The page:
Update: Both Free and Premium users can attach any file type to a note.
Update: Premium users can also purchase up to 5GB of additional new upload allowance and up to 25 additional upload gigs in a year. [read the post]
Evernote Premium users have it pretty good. They get to put more stuff into Evernote each month, they can attach any type of file to their notes, their PDFs are searchable, and lots more. Today, Evernote Premium gets a major upgrade with the addition of two new features: note history and larger note sizes.
New Premium feature: Note History (aka Versioning (aka Peace of Mind))
Starting today, Evernote will begin taking a snapshot of your notes and all their contents. Several times each day Evernote will check to see if any notes have changed. If they have, it’ll make a new snapshot of those notes and add them to your Note History stored on our servers. And on and on like that. This means that you now have a running history of every note in your Premium account. There’s no limit to the number of snapshots for each note and old versions won’t count against your monthly new-note quota.
Accessing the Note History
You can access your Note History by logging into Evernote Web, clicking into a note, then clicking on the Note Attributes arrow. This will expose the attributes and a new link: View Note History. Keep in mind, even though your Note History is currently accessible from Evernote Web, it applies to notes created using any version of Evernote. We will be rolling this into the desktop and mobile versions in the near future.
What can I do with my Note History?
You have two options. First, you can view the previous versions of your note by clicking on them in the Note History list. Sometimes just looking at an old version (with some judicious use of cut and paste) is all you need. You can also export the note, which will produce an Evernote file that can be imported into either of the desktop versions of Evernote from their File > Import menu options.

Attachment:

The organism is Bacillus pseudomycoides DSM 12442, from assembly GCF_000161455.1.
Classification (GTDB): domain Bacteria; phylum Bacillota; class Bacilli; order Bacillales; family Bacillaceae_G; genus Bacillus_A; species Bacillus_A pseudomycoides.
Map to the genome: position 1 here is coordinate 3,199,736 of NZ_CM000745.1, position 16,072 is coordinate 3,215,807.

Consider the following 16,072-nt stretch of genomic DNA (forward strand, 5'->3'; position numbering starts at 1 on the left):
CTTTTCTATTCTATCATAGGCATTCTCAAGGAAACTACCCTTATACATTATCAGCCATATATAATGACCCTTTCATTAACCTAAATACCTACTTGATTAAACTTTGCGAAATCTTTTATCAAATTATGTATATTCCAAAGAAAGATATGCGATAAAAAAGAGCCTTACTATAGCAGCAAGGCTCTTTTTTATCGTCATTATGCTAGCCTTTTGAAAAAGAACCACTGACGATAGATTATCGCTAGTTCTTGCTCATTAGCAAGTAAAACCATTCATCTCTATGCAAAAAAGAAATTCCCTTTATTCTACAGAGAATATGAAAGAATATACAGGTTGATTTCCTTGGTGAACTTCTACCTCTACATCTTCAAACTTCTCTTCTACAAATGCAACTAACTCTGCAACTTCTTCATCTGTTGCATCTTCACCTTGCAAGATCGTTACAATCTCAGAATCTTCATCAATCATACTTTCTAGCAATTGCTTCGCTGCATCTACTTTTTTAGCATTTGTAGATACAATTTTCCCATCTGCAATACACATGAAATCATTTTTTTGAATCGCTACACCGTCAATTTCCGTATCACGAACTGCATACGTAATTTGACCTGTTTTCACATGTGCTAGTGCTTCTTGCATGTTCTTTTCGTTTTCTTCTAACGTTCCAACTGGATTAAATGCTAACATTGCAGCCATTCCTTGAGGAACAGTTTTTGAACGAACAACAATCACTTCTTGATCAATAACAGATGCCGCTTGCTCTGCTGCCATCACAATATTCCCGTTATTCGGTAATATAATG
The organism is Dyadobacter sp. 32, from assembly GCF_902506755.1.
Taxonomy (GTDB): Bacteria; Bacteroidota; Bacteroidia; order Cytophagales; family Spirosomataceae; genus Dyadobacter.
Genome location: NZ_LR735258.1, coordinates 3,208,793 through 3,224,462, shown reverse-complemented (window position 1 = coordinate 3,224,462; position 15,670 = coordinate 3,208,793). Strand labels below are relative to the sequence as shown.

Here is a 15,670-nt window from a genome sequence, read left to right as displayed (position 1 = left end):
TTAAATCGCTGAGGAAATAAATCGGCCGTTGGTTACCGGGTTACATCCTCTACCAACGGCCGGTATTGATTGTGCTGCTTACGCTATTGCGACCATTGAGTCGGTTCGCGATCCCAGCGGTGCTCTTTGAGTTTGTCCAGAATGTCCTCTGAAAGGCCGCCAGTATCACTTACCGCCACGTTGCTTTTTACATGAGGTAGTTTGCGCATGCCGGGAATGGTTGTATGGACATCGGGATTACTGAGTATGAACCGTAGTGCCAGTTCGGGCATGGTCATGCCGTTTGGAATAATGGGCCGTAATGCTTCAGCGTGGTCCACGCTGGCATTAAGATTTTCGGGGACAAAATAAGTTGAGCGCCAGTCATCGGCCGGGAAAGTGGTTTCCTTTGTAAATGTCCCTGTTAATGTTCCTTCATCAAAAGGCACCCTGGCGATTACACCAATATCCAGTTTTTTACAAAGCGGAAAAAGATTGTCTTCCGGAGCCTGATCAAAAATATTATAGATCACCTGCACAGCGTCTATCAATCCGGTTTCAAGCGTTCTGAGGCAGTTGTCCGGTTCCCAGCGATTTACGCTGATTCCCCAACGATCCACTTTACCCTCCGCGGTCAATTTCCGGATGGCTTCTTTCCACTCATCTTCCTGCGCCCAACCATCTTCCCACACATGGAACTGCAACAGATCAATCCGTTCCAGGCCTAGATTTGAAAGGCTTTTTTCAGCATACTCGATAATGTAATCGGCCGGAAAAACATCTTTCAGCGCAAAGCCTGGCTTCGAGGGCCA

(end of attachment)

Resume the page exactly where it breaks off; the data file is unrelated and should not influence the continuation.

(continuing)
Great for collaboration
Evernote Web lets you create Shared Notebooks. Premium users can allow others to view and edit notes within their shared notebooks. Now, as the owner of the Shared Notebook, you’ll have access to previous versions of the shared notes, giving you a better sense of how the note has changed and progressed.
A couple of things to keep in mind
- The Note History feature does not capture every single change you make to a note, only the version of your note that is available at the time that the system makes the snapshot.
- For efficiency and capacity reasons, the Note History feature stores the old versions of your note on our servers, not your local device. This means that you don’t have to worry about filling up your local storage with old versions, but you will need to have access to the Internet to recover an old version.
- If you delete the note and then empty your trash, the note, along with its history, will be permanently removed. Remember that emptying your trash doesn’t affect your quota in any way, so the only reason to do it is if you want to permanently remove the note and all of its previous history.
- Remember that any notes that you create in “local only” notebooks on our desktop Windows and Mac versions never leave your computer, so we won’t keep past versions of those. Also, If you move a note from a synchronized notebook to a local notebook, we will remove the note from our servers, along with any older versions.
New Premium feature: 50MB note limits!
Premium users can now throw more stuff into their notes. Single notes have been supersized from 25MB to 50MB, perfect for those large Powerpoints, Photoshop files, and more. Since we know you’re wondering, we are working on letting premium users upload more than 500 megabytes of new notes per month. Stay tuned.
We’re excited about these new, much-requested Premium features. More are on the way. As always, our focus is on making Evernote great for everyone. If these features push you to become a Premium user, great (and thanks). If you prefer to stay Free and take advantage of all that offers, don’t worry, we still love you.